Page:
Published May 07, 2012
Making a Prepaid Card Your Transaction Choice
Prepaid debit cards are among the most controversial financial products. Celebrities endorse them. Many consumer advocates revile them. But there's no denying they're incredibly popular.
Americans made more than 5 billion transactions on prepaid debit cards in 2010, and that volume shows no sign of slowing, says Madeline Aufseeser, a senior analyst at Aite Group in Boston.
"It has grown across the board," she says. "This is a now a mainstream product."
While prepaid debit cards come in a variety of flavors, which include single-use gift cards and payroll cards, general-purpose reloadable, or GPR, cards are the ones designed to bridge the gap between cash and a full-on checking account or credit card. Users can load money on general-purpose cards by using direct deposit or by loading cash or checks at retail locations, with services such as Green Dot's $4.95 MoneyPak.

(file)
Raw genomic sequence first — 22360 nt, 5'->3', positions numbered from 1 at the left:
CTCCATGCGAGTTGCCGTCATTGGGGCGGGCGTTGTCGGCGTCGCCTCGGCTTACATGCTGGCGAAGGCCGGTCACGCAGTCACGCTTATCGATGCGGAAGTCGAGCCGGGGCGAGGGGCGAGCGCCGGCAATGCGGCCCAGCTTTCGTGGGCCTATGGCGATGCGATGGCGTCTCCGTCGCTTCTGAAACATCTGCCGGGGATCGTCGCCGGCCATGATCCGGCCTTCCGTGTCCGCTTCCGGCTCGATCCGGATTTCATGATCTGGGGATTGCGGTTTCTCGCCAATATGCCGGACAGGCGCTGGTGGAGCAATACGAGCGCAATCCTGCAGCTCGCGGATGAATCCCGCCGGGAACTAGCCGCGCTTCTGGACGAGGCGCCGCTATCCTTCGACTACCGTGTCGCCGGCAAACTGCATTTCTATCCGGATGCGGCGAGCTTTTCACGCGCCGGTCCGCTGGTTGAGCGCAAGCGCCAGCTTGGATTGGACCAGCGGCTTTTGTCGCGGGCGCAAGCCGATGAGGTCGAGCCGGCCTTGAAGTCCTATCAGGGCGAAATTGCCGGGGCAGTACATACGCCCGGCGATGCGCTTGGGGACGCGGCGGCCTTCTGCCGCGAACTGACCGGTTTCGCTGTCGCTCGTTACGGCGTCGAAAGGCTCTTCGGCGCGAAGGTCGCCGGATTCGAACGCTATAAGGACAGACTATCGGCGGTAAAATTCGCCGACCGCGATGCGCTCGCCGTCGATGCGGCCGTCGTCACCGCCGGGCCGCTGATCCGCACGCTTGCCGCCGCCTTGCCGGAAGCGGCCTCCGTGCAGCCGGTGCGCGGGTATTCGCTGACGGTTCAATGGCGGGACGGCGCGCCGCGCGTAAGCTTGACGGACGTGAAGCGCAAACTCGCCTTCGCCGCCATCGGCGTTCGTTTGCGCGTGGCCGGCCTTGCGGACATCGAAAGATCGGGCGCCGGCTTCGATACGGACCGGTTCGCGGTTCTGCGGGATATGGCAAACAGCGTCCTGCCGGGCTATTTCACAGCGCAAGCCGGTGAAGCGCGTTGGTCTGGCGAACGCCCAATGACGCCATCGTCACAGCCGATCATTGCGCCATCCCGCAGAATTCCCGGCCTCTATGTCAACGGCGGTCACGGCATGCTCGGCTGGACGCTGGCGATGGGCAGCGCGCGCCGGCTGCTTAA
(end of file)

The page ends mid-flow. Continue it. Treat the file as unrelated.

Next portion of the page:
After that, the card can be used like any other debit card. However, unlike a traditional checking account/ debit card combo, a prepaid debit card is an a la carte solution, with its issuer charging users a series of small fees for making debit transactions, calling customer service and using other services.
To get a handle on those fees and whether using a prepaid debit card makes financial sense, Bankrate surveyed 18 prepaid debit cards from March 19 to 23. These are the results.
Fees to Get Started Are Common